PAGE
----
The European Union (EU) says it has earmarked N2.5 billion to support and improve the standard and quality of four Nigerian agricultural products.
Mr Filippo Amato, the Counsellor and Head of Trade and Economics Section of EU, disclosed this at a National workshop on the Development of Standards and Engagement of the Private Sector, in Abuja on Thursday.
The workshop with theme, `Standards and Quality-Unleashing the Potentials of Agricultural Products to Grow Non-Oil Exports in Nigeria’, was organised by EU in collaboration with the Standards Organisation of Nigeria (SON).
He listed the pilot products to be support to include shea butter, melon seed, dry beans and leather.
According to him, part of the strategy is to make sure that these commodities are processed according to agreed and acceptable standards to ensure that they are not rejected both at the EU border and other countries.
“The EU is supporting the efforts of Nigeria to improve the standards and quality of its products through various programs.
“The African Carribean Pacific (ACP) EU-TBT (Technical Barriers to Trade) programme for which we are here today, is one of them.
“The EU is investing 12 million euros in this project which is approximately N2.5 billion.
“The project has adopted a value chain approach to four commodities in pilot to support Nigeria’s export which are shea butter, melon seed, dried beans and leather.
“Part of the strategy is to make sure that these commodities are processed according to agreed and acceptable standards to ensure that they are not rejected not only in EU borders but wherever they are exported in the world.
“The main purpose of this workshop is to provide technical support to all Nigerian stakeholders involved in finding a solution to the EU ban on Nigerian dried beans.
“This ban will be lifted as soon as the EU receives substantial guarantees from the Nigerian authorities that an adequate official control system has been put in place to ensure that dried beans exported from Nigeria are no longer dangerous for human health.’’
The Minister of Industries, Trade and Investment, Dr Okechukwu Enelamah, expressed regrets that over 15 per cent of food and agro products exported from Nigeria were being rejected.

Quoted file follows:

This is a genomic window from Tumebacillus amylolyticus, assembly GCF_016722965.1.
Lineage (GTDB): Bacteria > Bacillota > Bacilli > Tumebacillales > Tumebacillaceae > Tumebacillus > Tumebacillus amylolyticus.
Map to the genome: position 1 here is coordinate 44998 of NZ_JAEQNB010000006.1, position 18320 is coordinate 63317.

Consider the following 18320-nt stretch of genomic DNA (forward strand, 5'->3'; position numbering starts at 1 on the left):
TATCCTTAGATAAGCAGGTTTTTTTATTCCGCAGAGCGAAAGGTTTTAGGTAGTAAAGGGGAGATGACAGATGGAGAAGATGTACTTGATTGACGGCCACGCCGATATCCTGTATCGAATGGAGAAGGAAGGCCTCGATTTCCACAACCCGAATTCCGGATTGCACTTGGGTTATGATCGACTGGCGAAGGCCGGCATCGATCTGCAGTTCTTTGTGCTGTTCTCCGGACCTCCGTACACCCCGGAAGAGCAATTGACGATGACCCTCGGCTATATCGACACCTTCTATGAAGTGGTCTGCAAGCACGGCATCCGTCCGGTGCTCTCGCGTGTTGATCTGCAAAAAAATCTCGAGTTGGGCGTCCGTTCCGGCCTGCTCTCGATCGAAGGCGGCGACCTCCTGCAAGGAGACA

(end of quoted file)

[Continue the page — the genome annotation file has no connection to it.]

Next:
Enelamah, represented by a Director of Trade in the ministry, Alhaji Labaran Yinusa, said that all hands must be on deck to build capacity of farmers in the country and accredit laboratories to carry out acceptable tests and analysis.
The Acting Director General of SON, Dr Paul Angya, said that the organisation was currently operating the food and chemistry, engineering, textile and leather laboratories with the National Metrology Institute presently under construction.
Angya said the objective of the workshop was to increase the capacity of SON to assist Small and Medium Enterprises (SMEs) to add value to agricultural products.
“The objective is to strengthen and build capacity of the testing laboratories of SON by enhancing the technical competence of the staff of the SON laboratory as well assisting SON testing (Electronutrients laboratories ) to become ready for accreditation by an internationally recognised accreditation body.
“So that exported products can be tested locally in Nigeria thereby increasing the speed and acceptability of Nigerian products to export market.’’
A representative of ECOWAS, Mr Lawson Mensah, commended the EU for their support in Nigeria.
He appealed to all relevant stakeholders to assist in improving the quality of Nigeria’s agricultural produce for export.
The event was attended by staff of SON, representatives from the Consumers Protection Council and National Agency for Food, Drug, Administration and Control (NAFDAC). (NAN)